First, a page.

Posts Tagged ‘ Obits ’

Obits – Beds & Bugs

Beds & Bugs cover

Obits – Beds & Bugs

The tricky thing about reviewing Obits’ Beds & Bugs is that it’s difficult to avoid repeating my review of Moody, Standard and Poor. They have a solid, blues-based garage rock sound that blew me away the first time I heard it, but every album since then has felt like a faint echo of their debut, I Blame You. I want to like it: The Obits are the current band of Hot Snakes’ Rick Froberg, and after three consistent albums it seems like they’re in this for the long haul, but it also seems like it’s maybe a little too consistent.

The music is melodic, but with a mild distortion that makes the vocals difficult to focus on. This is a good balance between accessibility and comforting obscurity. More importantly, it puts the focus on the music rather than the lyrics. The band sings about things like making sure your pets will be cared for in your will (“Pet Trust”) or a detailed explanation of a birth gone wrong (“Malpractice”). These topics are presented in such a straightforward way that it’s difficult to tell whether they are intended to be an absurdist comment on modern culture, a Dadaist parody of songwriting, or true-life topics that actually resonate with the songwriter. This isn’t a major problem since the music is the important thing here. But while it was easy to enjoy mildly amusing topics like “Two-Headed Coin” in their first album, this is less hook-filled and doesn’t offer too much that’s new.

It’s difficult to pinpoint a reason that these songs don’t grab me. Some of it is probably familiarity from the last albums. The only real difference I hear between their best songs and the other ones is that I Blame You really seemed driven by the drums. Drummer Alex Fleisig has left the band since this album was released, so I’m not sure if there’s a story there. Either way, the drumming here is good but feels like it’s mainly following the guitar. The music retains its distinctiveness, and it’s always a little interesting, but it’s never vital.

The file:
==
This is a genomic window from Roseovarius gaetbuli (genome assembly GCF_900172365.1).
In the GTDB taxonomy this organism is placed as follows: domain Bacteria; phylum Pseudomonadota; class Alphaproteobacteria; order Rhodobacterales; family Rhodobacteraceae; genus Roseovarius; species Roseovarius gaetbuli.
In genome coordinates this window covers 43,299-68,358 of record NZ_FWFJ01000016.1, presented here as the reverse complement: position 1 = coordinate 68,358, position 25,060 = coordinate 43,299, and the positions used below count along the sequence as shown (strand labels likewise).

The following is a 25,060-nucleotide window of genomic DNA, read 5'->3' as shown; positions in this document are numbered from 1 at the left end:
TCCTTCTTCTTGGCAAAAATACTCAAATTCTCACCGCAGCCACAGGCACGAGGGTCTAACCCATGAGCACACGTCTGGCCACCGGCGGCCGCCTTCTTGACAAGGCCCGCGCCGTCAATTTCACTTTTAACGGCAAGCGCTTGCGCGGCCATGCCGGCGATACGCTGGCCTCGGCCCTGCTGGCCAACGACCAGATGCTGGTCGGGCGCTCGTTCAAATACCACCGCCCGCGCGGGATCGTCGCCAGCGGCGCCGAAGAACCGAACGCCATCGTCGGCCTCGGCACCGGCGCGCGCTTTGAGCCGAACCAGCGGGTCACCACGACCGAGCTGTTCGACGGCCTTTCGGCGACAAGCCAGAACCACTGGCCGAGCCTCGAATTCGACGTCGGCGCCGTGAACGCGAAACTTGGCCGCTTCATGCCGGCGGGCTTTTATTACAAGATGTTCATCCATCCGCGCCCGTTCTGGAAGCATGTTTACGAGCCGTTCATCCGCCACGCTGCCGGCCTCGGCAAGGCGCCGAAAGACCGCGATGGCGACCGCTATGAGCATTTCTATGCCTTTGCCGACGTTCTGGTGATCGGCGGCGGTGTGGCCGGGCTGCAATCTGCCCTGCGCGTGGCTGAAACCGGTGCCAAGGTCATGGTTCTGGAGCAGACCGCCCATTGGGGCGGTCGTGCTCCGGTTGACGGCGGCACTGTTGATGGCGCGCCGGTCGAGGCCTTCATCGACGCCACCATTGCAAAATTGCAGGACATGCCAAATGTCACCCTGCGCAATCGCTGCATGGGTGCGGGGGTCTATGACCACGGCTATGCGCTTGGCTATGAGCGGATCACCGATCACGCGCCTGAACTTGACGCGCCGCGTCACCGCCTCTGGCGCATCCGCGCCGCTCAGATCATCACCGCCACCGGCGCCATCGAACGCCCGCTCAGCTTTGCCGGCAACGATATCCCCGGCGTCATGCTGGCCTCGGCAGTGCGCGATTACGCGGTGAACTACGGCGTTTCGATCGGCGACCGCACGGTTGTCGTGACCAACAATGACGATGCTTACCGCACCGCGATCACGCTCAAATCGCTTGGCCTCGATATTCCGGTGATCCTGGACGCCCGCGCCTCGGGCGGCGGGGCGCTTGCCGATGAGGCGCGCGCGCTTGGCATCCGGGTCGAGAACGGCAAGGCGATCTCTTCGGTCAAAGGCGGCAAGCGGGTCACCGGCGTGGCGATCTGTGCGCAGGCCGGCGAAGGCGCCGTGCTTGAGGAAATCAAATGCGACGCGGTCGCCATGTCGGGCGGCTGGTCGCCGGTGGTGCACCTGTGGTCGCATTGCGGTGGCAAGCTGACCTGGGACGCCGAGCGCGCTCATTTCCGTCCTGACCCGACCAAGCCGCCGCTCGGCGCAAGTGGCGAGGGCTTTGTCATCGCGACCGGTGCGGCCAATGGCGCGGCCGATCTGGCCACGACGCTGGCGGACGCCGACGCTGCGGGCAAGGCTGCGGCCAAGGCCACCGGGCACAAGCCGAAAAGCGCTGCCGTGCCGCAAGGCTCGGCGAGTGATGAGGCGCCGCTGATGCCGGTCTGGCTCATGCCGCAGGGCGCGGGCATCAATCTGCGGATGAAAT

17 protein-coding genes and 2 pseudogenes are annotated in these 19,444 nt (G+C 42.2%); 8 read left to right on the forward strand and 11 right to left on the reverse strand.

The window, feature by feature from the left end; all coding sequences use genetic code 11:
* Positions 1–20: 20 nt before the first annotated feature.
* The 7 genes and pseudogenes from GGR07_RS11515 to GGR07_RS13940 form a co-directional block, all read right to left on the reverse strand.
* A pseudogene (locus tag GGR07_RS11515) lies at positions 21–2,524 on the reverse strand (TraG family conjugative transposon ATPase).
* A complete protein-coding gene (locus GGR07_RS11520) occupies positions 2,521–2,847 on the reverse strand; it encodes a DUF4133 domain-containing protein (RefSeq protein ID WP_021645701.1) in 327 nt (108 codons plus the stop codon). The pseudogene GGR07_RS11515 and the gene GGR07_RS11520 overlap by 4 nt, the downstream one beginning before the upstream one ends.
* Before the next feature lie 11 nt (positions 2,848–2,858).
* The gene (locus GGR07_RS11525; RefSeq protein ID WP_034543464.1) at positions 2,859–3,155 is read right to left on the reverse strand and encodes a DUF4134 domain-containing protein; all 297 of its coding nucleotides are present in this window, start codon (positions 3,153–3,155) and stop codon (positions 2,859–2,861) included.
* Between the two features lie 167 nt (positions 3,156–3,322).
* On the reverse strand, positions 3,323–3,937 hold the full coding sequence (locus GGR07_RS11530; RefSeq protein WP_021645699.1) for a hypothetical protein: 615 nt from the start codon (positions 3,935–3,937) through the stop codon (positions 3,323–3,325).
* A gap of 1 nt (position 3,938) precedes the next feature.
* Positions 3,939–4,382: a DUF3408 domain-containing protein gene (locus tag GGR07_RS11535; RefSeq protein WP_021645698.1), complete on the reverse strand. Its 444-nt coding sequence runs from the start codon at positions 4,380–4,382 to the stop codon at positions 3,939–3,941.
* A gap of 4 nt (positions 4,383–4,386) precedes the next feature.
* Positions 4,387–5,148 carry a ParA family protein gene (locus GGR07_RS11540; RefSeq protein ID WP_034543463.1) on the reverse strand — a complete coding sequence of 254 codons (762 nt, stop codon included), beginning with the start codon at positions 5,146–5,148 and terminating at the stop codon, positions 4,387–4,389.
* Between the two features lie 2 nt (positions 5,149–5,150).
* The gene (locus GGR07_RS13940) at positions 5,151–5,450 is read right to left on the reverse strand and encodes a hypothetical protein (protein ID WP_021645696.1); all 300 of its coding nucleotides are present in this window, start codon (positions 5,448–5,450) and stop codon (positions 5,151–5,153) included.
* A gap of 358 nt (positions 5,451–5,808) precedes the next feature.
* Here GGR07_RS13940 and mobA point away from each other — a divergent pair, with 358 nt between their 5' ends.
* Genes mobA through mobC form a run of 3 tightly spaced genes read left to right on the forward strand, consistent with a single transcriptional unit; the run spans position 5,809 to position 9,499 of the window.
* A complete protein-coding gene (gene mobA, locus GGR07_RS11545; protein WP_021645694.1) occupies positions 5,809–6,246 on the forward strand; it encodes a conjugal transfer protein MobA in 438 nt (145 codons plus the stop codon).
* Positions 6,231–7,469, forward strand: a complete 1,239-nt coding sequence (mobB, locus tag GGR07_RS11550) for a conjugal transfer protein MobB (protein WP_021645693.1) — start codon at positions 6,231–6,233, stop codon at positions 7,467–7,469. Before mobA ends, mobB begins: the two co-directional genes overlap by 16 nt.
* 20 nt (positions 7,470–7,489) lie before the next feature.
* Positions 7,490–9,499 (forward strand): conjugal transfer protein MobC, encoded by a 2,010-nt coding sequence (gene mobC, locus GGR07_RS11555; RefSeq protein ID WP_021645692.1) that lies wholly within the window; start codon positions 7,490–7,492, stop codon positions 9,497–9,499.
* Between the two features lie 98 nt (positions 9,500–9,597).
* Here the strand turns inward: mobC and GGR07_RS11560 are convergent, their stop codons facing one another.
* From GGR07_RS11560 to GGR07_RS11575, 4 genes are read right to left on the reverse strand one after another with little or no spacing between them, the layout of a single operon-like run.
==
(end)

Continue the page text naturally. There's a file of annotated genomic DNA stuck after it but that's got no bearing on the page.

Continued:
The Obits are a good band, and this album doesn’t change that. Beds & Bugs does suffer from the standard they set in the past, though, and with none of the songs being worth hearing for the lyrics, it’s too easy to make these unflattering comparisons.

Grade: C+

 
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Obits – Moody, Standard and Poor (Music Review)

Moody, Standard and Poor cover

Obits - Moody, Standard and Poor

When the Obits’ first album I Blame You appeared in 2009, it was a breath of fresh air. Two years later, their follow-up Moody, Standard and Poor is much like a second breath of that exact same fresh air. It’s as good as the first one in many ways, but just doesn’t feel nearly as vital.

It’s kind of strange to complain about the album sounding too similar to anything, given how unique the band’s sound is. A bass-heavy, blues-informed garage band, they have a punk energy but the clean sound and slightly abstract lyrics of an indie blues band. Singer Rick Froberg has an intense scream that demands attention, but the taut, frequently-evolving music is what sticks in the listener’s mind. The Obits deserve comparisons to Boston in their accomplishment of creating a distinctive, immediately recognizable sound on their debut.

If anything, Moody, Standard and Poor dials down the musical intensity slightly and explores slightly wider ground lyrically, but this is so subtle that it’s hard to tell if it was intentional. That may be a fertile direction for future Obits albums, but in this one, it just sounds like a collection of second-best songs from the same session as I Blame You. It’s even shorter than that album, at a slim 35 minutes.

The similarities mean that the sound is still great, at least. There isn’t a single minute of filler, and the new songs are welcome. They range from the introspective and (slightly) slow-paced “New August”, which takes time to build a groove, to the angry “No Fly List”, which proves that the band can incorporate punk rock intensity when they want. The mostly instrumental “Spot the Pikey”, with surf riffs leading up to an almost-bored group reciting the song title, has a sense of humor not previously shown.

There are definitely multiple possibilities for evolution in the group’s future. Obviously, it will still sound reminiscent of these past albums, and in some ways it’s unfair to punish them for having developed such an original sound already. But it will be necessary for the Obits to recapture the thrill of discovery and claim the excitement that their style deserves.

Grade: B-